Talking of hobbies, while I was away Jasper was busy with a new idea which is always concerning. As you know he is life president (there being no other takers of The History Society or as I call it the “Hysterical”, irony being one of my literary attributes). He has decided that in addition to the regular lectures there should be a magazine, for the housebound. As Mrs Travers says “Surely they have enough to put up with.” Not to be deterred Jasper has composed a quiz on famous animals of Scottish history entitled ‘There’s A Moose lose aboot the Hoose’. He has also written a couple of articles for his magazine. The first “Come Up and See My Ruins Sometime” is about the 18th century fascination for building ruins at the bottom of one’s garden. I avoided saying the obvious that clearly he must have been thinking of his shed.
Mrs Dangerfield, who helps him catalogue the collection, encourages him to a degree which verges on indulgence. She has apparently offered to turn the coal bunker into a Shell Grotto with a considerable amount of Polyfilla and numerous trips to the shore for winkles. Just so long as we do not have to have a Hermit living in the garden and certainly not one who has not been through the top loader.
His other contribution is to be a regular piece about ‘History in Film’, this stemming from our evening out at The Regal where we went to see the latest Hollywood Epic Ben Hur, directed by William Wyler. This is a story about a Prince of Judea who annoys his Roman overlords and finds himself a galley slave. It was overlong in my book, possibly because the film had to be stopped when Jasper and the woman behind him got into a heated discussion about the wrong horse harness and a clear lack of research as to the number of times they would have gone around the Circus Maximus. According to Jasper they did two too many circuits. It should have been seven not nine or was it the other way around? I decided not to add to the conversation by suggesting that in my book, one would have been enough as my glutinous maximus had pins and needles. I think I an going to produce a feather filled Mackintosh Square for cinema going.
“Hello Muriel, sorry I am late. Stopped off at the printers with the copy for my first edition and got talking type faces.”
“You do know some exhilarating people Jasper. Would you like a drink?”
“Umm well looks as if I have a bit of catching up to do. Yes gin and it please bartender, and the same again for the lady. Are we eating here?”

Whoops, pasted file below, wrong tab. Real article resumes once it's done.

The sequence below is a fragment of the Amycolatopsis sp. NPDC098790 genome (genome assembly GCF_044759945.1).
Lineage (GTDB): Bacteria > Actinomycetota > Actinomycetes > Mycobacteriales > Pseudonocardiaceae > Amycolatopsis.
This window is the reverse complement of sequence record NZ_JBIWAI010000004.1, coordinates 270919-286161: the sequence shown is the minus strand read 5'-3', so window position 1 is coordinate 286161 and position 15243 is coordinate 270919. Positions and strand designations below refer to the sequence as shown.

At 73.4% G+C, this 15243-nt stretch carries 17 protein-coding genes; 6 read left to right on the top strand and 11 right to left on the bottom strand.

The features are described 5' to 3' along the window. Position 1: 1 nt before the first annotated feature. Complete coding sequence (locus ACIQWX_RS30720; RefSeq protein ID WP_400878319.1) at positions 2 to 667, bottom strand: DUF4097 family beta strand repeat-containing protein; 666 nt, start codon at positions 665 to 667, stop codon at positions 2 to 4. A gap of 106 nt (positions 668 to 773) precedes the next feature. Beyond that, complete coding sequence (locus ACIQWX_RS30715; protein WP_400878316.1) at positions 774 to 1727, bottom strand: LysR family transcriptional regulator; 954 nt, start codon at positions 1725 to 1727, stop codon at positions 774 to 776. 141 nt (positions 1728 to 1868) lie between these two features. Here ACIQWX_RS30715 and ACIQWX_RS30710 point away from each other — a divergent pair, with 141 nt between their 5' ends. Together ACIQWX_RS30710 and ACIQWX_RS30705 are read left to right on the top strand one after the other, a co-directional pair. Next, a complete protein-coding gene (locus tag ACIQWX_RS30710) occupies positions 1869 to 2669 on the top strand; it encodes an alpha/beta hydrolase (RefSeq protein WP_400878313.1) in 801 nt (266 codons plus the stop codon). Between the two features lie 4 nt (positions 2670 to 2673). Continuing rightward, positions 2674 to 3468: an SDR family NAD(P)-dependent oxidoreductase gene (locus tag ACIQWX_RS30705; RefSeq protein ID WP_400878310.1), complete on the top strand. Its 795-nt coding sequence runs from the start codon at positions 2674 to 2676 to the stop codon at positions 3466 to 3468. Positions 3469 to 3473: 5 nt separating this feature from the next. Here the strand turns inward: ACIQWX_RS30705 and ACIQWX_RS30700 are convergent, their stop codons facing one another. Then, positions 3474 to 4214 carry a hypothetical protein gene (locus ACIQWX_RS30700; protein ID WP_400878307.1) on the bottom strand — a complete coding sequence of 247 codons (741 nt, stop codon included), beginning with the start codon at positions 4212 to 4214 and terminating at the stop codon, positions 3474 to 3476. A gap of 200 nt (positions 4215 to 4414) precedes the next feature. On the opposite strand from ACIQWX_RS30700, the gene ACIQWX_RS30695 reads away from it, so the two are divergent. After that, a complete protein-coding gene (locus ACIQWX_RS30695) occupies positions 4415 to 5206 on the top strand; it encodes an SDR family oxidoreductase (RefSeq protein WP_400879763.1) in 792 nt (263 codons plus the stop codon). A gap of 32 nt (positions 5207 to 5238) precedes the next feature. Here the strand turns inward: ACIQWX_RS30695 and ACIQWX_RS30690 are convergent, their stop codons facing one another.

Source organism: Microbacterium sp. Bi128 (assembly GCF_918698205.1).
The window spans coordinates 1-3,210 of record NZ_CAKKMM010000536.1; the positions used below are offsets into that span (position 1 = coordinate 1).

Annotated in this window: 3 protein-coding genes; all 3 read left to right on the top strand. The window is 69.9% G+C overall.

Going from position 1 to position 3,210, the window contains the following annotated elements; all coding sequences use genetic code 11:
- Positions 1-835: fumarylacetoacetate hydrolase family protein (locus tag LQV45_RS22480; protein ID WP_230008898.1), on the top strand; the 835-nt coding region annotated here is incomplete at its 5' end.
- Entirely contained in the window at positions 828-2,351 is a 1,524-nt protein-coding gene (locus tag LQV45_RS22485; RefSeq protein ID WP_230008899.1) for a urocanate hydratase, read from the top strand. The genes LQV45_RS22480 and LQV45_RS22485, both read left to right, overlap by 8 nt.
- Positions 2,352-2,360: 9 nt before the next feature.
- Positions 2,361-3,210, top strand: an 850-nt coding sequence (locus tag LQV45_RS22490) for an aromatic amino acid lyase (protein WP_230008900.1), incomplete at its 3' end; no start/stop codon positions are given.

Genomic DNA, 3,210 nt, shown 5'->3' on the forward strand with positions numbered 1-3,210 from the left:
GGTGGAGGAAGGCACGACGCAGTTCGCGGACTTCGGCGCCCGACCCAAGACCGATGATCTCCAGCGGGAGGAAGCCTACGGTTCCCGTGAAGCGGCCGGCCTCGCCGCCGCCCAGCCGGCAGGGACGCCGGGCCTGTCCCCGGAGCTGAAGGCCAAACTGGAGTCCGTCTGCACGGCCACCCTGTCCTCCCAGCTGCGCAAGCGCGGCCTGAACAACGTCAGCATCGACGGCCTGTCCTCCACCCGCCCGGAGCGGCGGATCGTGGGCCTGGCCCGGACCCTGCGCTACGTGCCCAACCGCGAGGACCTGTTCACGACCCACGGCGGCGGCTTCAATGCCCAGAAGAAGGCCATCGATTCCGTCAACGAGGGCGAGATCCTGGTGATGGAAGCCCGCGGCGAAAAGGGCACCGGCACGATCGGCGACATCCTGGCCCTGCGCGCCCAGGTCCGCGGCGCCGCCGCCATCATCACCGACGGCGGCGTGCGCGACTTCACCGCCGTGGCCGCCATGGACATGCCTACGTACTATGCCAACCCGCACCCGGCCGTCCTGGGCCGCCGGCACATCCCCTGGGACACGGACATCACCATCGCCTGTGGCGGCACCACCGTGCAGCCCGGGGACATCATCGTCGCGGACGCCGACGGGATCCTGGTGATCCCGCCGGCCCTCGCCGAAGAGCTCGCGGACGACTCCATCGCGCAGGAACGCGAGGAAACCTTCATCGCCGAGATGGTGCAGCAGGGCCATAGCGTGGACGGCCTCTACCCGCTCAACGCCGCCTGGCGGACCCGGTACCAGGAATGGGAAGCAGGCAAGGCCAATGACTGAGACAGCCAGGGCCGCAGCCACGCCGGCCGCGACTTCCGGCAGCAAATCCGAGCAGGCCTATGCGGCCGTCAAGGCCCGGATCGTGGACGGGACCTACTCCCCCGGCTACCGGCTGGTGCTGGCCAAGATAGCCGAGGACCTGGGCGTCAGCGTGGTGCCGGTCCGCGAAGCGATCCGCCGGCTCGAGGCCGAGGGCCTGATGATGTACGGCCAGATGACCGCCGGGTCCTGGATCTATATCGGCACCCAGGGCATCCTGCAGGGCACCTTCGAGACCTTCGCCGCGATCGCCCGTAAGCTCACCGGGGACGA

“Well I thought we could, they have lobster. Have you other ideas Dahling?”
“Well, The Gay Gordon’s new bar is open and they have Geraldo’s Orchestra.”
“I have asked for a table here and the manger always appreciate my adding that je ne sais quois to his restaurant. We could pop round later to The Gay Gordons after for a drink and a tango.”
“That’s a good idea Muriel and that reminds me I am already thinking about issue number two of ‘Past – Caring’ and wonder if you might do a little something about Dance Crazes?”
“You mean the waltz, charleston, jitterbug, the Lambeth Walk, cha-cha-cha etc?”
“I was thinking more about the ‘Dance of Death’ in Medieval Europe after the plague, when people threw their clothes off and put flowers in their hair.”
“Jasper most of your members come from Bearsden. not 13th century Bohemia. Naked dancing is not a feature, at least not on the right side of Canniesburn Toll.”
“I suppose so Muriel; your idea might have popular appeal.”
“Of course, it would Jasper, and you need to give the past more appeal. I have a sense that Drove Roads may be overexposed.”
“Coffin paths are on the agenda.”
“Well take them off, I didn’t get to be simply marvellous by dwelling on the negative and dreary aspects of life. Cows walking over hills are not exciting. People have enough to worry about what with the Congo, Berlin, Cuba and the introduction of traffic wardens in London. Next stop licence to breathe, I fear.”
“Perhaps I do need to breathe some life into the Historical. I will think about it Dahling, thank you.”
“Good – now before we order, can I just confess, and don’t say anything, I have bought two pairs of shoes from Gavin Crawford at Charing Cross. Miss Byron said I was such a ‘Pandini of Turin’ sort of lady.”
“I suppose it could have been worse.”
“Well it was, I bought the handbags that match.”
“What about me?”
“Oh Jasper I couldn’t forget you. Here this is from McLaren’s, ‘The Garrick Over-coat’ from Aquascutum in Harris Tweed, “ideal in fair weather or foul” and as the assistant says it stamps rugged on a man’s life.”
“Is that the look we are taying for Muriel?”
“One tries Jasper, one tries.”
“Mr Wylie that’s your table ready with a complimentary bottle of Puilly Fume from the manager to his favourite customers.”
“Simply marvellous, lead on Jasper and then it’s coffee and brandies at the Gay and I do hope Geraldo will play the Twist, it’s all the rage, around and around and around we go again.. lets twist again…..”
“Muriel, perhaps we should just have a half glass of the Fume.”
“Oh Jasper I love it when you are rugged! Do you remember when…….”
P.S. The Following Morning
“Mrs Travers, do we have any Askit pooders?
“Aye, medieval dance of death wis it?”
“ Chubby Checker’s Twist – same thing, really.”